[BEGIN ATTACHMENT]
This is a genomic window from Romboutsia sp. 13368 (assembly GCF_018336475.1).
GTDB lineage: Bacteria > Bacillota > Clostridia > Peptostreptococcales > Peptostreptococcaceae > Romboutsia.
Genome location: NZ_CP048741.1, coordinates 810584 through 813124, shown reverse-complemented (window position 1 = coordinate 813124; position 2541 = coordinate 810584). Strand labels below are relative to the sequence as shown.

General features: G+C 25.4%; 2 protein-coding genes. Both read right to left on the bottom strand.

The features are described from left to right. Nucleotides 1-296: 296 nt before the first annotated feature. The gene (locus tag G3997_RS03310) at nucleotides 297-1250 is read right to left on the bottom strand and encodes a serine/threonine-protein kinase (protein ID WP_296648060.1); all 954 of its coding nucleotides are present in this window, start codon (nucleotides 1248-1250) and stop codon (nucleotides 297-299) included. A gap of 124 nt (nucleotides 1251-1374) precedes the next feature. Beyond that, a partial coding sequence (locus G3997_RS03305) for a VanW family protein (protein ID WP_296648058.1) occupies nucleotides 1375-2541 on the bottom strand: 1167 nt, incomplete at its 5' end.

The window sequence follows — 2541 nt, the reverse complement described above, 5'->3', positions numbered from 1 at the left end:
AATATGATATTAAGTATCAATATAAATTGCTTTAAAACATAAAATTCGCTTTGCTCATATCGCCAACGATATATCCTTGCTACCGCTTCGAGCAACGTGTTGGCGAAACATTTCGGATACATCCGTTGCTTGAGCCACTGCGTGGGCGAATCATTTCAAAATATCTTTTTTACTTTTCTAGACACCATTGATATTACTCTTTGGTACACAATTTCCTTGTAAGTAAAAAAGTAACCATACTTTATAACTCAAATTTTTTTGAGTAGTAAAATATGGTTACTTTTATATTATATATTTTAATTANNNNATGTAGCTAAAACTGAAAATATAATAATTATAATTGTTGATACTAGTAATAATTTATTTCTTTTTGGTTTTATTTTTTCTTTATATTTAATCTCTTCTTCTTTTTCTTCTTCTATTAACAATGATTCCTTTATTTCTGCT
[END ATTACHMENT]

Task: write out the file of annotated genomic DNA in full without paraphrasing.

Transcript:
This is a genomic window from Romboutsia sp. 13368 (assembly GCF_018336475.1).
GTDB lineage: Bacteria > Bacillota > Clostridia > Peptostreptococcales > Peptostreptococcaceae > Romboutsia.
Genome location: NZ_CP048741.1, coordinates 810584 through 813124, shown reverse-complemented (window position 1 = coordinate 813124; position 2541 = coordinate 810584). Strand labels below are relative to the sequence as shown.

General features: G+C 25.4%; 2 protein-coding genes. Both read right to left on the bottom strand.

The features are described from left to right. Nucleotides 1-296: 296 nt before the first annotated feature. The gene (locus tag G3997_RS03310) at nucleotides 297-1250 is read right to left on the bottom strand and encodes a serine/threonine-protein kinase (protein ID WP_296648060.1); all 954 of its coding nucleotides are present in this window, start codon (nucleotides 1248-1250) and stop codon (nucleotides 297-299) included. A gap of 124 nt (nucleotides 1251-1374) precedes the next feature. Beyond that, a partial coding sequence (locus G3997_RS03305) for a VanW family protein (protein ID WP_296648058.1) occupies nucleotides 1375-2541 on the bottom strand: 1167 nt, incomplete at its 5' end.

The window sequence follows — 2541 nt, the reverse complement described above, 5'->3', positions numbered from 1 at the left end:
AATATGATATTAAGTATCAATATAAATTGCTTTAAAACATAAAATTCGCTTTGCTCATATCGCCAACGATATATCCTTGCTACCGCTTCGAGCAACGTGTTGGCGAAACATTTCGGATACATCCGTTGCTTGAGCCACTGCGTGGGCGAATCATTTCAAAATATCTTTTTTACTTTTCTAGACACCATTGATATTACTCTTTGGTACACAATTTCCTTGTAAGTAAAAAAGTAACCATACTTTATAACTCAAATTTTTTTGAGTAGTAAAATATGGTTACTTTTATATTATATATTTTAATTANNNNATGTAGCTAAAACTGAAAATATAATAATTATAATTGTTGATACTAGTAATAATTTATTTCTTTTTGGTTTTATTTTTTCTTTATATTTAATCTCTTCTTCTTTTTCTTCTTCTATTAACAATGATTCCTTTATTTCTGCT